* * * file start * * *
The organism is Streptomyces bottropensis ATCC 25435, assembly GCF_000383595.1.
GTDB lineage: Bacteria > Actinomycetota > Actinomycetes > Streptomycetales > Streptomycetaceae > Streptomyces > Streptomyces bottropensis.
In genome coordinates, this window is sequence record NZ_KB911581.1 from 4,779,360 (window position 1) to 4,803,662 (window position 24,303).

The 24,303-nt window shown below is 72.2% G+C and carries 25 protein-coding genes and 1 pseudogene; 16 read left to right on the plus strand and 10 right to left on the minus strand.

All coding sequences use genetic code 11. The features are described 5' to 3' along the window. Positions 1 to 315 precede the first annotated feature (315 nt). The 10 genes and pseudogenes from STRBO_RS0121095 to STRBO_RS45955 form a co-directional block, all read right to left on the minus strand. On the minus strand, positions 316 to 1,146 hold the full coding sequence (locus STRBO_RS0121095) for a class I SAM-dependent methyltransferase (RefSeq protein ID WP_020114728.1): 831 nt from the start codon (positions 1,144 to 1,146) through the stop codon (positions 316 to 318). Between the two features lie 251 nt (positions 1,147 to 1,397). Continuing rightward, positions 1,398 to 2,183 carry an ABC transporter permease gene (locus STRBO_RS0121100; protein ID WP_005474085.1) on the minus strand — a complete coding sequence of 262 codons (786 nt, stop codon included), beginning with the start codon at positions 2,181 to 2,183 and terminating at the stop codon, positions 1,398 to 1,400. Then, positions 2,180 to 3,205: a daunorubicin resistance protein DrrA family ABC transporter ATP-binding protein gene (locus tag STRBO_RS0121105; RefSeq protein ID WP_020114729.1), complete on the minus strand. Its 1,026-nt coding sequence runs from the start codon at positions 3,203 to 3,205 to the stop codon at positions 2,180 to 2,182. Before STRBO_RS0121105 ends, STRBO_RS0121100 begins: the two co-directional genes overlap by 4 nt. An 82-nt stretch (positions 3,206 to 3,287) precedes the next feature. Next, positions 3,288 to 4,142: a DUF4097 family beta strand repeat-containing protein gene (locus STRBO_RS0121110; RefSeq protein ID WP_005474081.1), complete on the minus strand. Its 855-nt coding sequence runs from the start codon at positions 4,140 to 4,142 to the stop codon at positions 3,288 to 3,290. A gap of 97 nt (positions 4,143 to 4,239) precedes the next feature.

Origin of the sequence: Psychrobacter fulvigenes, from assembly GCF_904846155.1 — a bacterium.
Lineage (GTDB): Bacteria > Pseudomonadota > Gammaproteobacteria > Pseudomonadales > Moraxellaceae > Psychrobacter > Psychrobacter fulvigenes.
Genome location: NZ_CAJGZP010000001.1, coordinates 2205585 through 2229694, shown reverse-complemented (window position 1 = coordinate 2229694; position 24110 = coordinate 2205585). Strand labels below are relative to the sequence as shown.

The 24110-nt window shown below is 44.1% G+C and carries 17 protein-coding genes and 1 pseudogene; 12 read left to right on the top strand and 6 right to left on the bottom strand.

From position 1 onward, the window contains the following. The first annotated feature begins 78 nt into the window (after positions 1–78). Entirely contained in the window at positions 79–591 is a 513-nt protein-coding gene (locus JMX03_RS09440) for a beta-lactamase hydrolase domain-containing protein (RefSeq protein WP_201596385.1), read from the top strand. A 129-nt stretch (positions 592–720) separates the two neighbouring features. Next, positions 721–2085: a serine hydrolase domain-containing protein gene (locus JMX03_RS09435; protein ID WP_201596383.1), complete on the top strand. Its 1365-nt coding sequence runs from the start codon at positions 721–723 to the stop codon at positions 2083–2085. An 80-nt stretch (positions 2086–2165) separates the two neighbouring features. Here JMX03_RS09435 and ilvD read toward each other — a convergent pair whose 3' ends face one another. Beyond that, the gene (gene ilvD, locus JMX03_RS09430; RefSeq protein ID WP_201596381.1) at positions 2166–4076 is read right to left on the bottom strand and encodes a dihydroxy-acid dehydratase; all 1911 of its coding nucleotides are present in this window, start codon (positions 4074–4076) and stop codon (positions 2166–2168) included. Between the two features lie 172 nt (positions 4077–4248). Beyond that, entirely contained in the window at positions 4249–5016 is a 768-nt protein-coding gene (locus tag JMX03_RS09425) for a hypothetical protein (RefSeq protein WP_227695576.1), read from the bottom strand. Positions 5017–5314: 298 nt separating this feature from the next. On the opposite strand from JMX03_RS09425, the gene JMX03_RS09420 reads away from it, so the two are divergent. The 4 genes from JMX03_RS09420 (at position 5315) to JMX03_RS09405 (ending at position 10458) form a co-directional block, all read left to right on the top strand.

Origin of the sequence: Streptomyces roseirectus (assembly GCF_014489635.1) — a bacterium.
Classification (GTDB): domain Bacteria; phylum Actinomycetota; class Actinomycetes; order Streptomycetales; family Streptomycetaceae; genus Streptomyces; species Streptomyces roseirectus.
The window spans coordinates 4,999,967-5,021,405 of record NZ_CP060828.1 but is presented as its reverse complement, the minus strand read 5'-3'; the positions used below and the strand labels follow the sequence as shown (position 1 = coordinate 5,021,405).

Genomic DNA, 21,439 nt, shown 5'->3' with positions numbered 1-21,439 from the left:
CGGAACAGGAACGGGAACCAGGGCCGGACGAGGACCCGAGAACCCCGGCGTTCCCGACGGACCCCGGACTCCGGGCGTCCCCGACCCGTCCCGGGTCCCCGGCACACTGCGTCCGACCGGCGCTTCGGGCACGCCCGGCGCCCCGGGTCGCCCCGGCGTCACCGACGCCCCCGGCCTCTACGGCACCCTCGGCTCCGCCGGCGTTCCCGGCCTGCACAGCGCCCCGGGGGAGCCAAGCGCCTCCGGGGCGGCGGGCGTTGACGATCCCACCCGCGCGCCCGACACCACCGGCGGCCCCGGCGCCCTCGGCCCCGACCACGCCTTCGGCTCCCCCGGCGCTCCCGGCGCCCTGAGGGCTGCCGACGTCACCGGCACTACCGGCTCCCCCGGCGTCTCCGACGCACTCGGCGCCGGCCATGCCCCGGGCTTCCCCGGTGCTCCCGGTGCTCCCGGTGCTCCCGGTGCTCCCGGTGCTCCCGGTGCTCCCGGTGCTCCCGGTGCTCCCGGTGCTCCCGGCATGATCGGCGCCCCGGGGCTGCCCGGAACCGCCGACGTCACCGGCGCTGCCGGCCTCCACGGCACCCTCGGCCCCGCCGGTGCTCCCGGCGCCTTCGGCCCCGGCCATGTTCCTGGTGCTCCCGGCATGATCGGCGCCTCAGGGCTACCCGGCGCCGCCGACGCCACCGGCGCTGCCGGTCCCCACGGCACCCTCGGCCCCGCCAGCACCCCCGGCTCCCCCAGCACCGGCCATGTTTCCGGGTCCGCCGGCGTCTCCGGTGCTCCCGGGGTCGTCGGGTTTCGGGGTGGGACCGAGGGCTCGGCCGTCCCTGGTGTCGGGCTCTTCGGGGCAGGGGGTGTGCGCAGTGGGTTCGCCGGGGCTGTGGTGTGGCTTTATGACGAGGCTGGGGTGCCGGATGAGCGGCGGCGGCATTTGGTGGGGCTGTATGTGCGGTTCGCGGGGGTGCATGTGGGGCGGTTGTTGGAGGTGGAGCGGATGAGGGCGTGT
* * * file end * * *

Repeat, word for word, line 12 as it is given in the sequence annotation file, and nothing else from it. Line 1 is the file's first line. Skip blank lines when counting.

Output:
Classification (GTDB): domain Bacteria; phylum Actinomycetota; class Actinomycetes; order Streptomycetales; family Streptomycetaceae; genus Streptomyces; species Streptomyces roseirectus.